Further, if Paul had been a Sadducee from the beginning, his subsequent laxity with respect to rules and rituals that were precious to Pharisees makes more sense. His extremism and his arrogance in presuming that he alone knew better than the ruling authorities how the new faith should proceed also make more sense coming from an elitist. And it would offer a new wrinkle to the change of heart Paul experienced on the road to Damascus. He did not lose beliefs precious to a Pharisee, for subsequent events describe no scintilla of internal struggle over his abandonment of circumcision, kashrut, Shabbat, and torah.
By Charles David Isbell
Louisiana State University
Click here for article.
I'm one who thinks that we know the figure of Paul only through texts edited within the evolving Christian movement, perhaps with spiritual wisdom, some time after the event and that the Epistles are not really monographs. The Christians were of the opinion, surely - reasonably, I understand, in the light of others sources - that the really distinctive view of the Saducees was that there is no resurrection. But Paul, as he comes across to us, is the most eloquent exponent of resurrection in world literature. So he is giving up, if he had ever been a Saducee, a belief not just cherished but defining. His editors and biographers cannot but have noticed this: surely it would have suited their rhetorical aims to have pointed out, had they even suspected it, that he was a convert in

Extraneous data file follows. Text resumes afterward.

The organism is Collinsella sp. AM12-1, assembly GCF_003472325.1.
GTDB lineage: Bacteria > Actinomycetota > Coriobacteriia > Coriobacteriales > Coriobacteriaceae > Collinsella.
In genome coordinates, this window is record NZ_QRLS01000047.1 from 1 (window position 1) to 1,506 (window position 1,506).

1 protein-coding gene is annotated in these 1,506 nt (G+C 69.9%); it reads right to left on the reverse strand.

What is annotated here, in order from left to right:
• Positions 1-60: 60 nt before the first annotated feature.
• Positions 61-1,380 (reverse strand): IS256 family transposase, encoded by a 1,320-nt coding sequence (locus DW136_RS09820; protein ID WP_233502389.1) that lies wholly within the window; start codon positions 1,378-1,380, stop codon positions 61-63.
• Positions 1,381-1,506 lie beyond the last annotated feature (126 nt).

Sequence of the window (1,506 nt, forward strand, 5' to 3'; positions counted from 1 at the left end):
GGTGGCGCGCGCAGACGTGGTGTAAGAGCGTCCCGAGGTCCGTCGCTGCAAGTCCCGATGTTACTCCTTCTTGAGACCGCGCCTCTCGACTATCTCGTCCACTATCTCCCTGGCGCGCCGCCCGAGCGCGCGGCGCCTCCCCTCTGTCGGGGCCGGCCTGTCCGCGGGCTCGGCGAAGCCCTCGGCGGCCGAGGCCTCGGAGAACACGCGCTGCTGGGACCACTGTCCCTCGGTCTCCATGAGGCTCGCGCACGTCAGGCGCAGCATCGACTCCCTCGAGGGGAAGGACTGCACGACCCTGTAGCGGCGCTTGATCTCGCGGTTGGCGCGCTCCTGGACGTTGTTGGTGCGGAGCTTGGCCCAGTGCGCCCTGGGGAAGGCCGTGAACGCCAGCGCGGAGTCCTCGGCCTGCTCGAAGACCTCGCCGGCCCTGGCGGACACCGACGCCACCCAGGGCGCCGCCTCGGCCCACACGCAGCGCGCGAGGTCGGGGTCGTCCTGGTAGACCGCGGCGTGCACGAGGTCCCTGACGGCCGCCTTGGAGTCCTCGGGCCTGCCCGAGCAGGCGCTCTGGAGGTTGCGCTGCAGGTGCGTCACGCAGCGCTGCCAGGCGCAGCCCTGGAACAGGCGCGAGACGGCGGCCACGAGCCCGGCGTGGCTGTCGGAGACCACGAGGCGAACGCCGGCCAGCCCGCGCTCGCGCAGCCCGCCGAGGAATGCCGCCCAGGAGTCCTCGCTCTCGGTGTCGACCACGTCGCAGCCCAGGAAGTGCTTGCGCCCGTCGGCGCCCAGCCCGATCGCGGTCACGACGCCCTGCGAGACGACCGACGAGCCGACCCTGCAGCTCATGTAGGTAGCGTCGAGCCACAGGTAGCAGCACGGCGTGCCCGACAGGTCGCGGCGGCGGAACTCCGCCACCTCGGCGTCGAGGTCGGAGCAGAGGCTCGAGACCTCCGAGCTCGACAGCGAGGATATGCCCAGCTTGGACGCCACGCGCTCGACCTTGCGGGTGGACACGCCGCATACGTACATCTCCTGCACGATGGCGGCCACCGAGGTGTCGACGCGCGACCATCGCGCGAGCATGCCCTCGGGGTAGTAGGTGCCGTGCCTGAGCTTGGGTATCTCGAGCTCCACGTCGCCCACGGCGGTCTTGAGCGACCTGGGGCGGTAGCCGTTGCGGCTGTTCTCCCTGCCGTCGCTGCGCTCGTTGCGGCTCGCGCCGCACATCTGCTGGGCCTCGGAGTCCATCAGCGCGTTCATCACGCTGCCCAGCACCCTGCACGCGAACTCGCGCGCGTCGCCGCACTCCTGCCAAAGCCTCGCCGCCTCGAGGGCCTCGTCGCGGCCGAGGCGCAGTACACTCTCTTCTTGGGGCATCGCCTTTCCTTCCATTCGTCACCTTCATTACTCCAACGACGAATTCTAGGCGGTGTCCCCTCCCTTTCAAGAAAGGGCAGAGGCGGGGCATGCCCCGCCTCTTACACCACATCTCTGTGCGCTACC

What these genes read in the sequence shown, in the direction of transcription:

such a total sense? An extra piquancy on the Damascus road, at least. Could they have been mistaken about his real history? I would think we would need very good reason to make the gap between him and them quite so wide.
On another level, I wonder about laying such great stress on a highly contemporary (indeed Trumpist) term like 'elite', which brings a wide penumbra of associations with it.
Thanks for interesting and informative article!
#1 - Martin Hughes - 07/24/2017 - 21:45